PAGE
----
If any renowned Italian pizzaiolo can get away with putting pineapple on a pie, it’s Gino Sorbillo. And if many of his countrymen disapprove, why should he care? It’s good publicity.

Sorbillo, a chef from one of Naples’ oldest and most respected pizza families, recently introduced a pineapple-topped pizza via social media. It’s now being served at Pizzeria Presepe Napoletano Ostaria in Naples.

“Surely 99% of the ‘Neapolitan Pineapple Pizza skeptics’ have never tried it,” Sorbino wrote in an Instagram post on December 30, 2023. “Try asking [them], have you ever eaten it??? Many say no just because they heard” it’s not any good.

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In the Instagram post, a smiling and bespectacled Sorbillo can be seen posing at a table with six whole pineapples arrayed in front of him. The post spawned hundreds of comments both from the pro- and anti-pineapplists.

This photo shows Gino Sorbillo with his chin resting on his hands, sitting at a table arrayed with six whole raw pineapples.

Gino Sorbillo / Instagram

One Instagram user registered their staunch disapproval, noting, “An ambassador of the Parthenopean gastronomic culture should export the latter and never mind that Made in the USA stuff that in the end only serves to unleash some tam tam and nothing else.” (If you’re wondering, the term “Parthenopean” refers to the short-lived Parthenopean Republic or Neapolitan Republic, which emerged in the Kingdom of Naples in 1799.)

Another simply stated, “I have unfollowed you.” Yet another took the opportunity to slam U.S. chefs who “believe that their food is even on par with ours…Americans are wrong all the way about food.”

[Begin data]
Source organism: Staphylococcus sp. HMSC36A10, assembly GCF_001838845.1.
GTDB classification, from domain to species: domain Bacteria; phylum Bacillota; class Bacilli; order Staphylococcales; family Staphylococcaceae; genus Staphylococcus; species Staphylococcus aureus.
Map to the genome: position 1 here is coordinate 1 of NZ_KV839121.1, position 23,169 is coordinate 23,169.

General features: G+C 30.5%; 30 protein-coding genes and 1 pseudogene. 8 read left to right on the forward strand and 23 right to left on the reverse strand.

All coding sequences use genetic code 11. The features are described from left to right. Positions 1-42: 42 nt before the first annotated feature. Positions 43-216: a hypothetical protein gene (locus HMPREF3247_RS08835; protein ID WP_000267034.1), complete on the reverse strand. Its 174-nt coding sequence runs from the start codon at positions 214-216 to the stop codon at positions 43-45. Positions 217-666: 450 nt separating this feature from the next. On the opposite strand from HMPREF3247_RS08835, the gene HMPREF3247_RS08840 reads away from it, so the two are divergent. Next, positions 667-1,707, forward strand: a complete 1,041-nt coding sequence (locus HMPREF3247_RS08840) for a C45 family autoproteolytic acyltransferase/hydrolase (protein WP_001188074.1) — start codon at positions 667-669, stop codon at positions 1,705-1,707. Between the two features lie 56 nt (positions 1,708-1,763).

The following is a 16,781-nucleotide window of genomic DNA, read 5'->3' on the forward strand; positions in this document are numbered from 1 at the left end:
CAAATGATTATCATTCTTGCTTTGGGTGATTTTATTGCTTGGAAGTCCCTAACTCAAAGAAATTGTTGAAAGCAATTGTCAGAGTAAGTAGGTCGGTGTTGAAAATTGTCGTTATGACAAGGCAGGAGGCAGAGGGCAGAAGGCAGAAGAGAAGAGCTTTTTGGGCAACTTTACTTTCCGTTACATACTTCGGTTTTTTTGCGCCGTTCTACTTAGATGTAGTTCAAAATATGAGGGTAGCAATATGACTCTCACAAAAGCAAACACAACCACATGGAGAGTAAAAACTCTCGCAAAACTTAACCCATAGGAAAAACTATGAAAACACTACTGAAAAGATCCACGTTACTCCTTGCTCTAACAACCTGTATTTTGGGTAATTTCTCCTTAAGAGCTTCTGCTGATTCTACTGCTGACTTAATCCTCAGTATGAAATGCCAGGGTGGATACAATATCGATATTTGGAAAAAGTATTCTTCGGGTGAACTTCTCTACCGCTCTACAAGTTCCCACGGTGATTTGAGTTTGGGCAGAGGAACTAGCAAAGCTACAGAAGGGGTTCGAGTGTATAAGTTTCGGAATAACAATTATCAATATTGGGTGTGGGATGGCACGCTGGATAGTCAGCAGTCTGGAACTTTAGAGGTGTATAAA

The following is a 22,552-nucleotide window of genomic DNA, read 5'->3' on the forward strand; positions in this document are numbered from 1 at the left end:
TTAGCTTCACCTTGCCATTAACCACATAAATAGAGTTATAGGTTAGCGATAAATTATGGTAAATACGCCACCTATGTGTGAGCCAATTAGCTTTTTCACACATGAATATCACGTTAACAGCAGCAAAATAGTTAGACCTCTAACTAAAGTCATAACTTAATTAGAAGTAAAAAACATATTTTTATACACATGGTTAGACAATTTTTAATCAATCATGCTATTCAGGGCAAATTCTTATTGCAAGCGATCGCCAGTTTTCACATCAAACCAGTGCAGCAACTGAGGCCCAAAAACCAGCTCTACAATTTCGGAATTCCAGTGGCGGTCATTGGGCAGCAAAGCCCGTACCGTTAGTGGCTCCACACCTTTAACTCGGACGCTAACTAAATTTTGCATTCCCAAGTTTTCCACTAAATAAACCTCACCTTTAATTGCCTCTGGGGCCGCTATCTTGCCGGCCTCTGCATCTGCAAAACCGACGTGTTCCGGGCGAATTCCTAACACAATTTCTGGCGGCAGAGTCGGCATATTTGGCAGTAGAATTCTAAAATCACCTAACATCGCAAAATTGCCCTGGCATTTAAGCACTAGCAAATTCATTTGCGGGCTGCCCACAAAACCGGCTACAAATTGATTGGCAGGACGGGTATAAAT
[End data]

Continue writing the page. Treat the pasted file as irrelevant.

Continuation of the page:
But another Instagrammer rose to Sorbillo’s defense, writing, “I know there are lots of critics, but it doesn’t outrage me at all. Actually, I would willingly try it. I have always argued that cooking is a living thing, not something embalmed and in the rigid hands of the custodians of tradition. If it weren’t so, we wouldn’t have so many dishes born from mistakes, tests, additions, remixes, new products, etc…A dish may or may not be good, and only then, after tasting it, will I say pineapple pizza sucks.” That person went on to add, “To be honest, I have tasted it in the States before, and it was pretty gross, but yours, chef, looks definitely different and very appetizing.”

Undaunted by the criticism, Sorbillo went a step further in his next post on December 31: He introduced a pizza dolloped with ketchup—although not just any old American-style ketchup. It’s made with red and yellow date tomatoes grown in Italy.

The UK’s Daily Mail said Sorbillo is “now considered Naples’ best pizza maker.” The article goes on to state that he “is considered to be responsible for changing the perception of the pizzaiolo…from a second-rate cook into a highly respected occupation, managing to lift pizza into a respected cuisine.”

This photo shows Gino Sorbillo holding up a pizza inspired by a 2,000-year-old fresco uncovered in the ruins of Pompey.

Gino Sorbillo / Instagram

It’s hard to gauge how seriously Sorbillo takes these American-inspired pies, but at least some of his Instagram followers suggested he largely aims to provoke debate and further spread his fame via social media. “Do you know what the goal is?” one Instagrammer commented. “The goal is to make the name SORBILLO read, heard and pronounced [around] the world. He has the power to do it, and he is good.”

It’s quite possible that Sorbillo wants to both stir up controversy and challenge his country’s hidebound culinary traditions. He certainly isn’t afraid to push the boundaries of the pizza-making craft. In the summer of 2023, he developed a pizza inspired by an ancient fresco uncovered in the ruins of Pompeii. That 2,000-year-old artwork appeared to depict a focaccia-like precursor to pizza, minus the tomatoes and the mozzarella, which hadn’t yet arrived in the Old World.

Sorbillo’s Pompeii Pizza (pictured above) combined traditional Neapolitan pizza-making techniques with ingredients from the ancient Roman era, including spinach, pomegranate, anchovies, a modern take on garum, a traditional anchovy sauce, walnuts, lemon zest and olives.

Food & Ingredients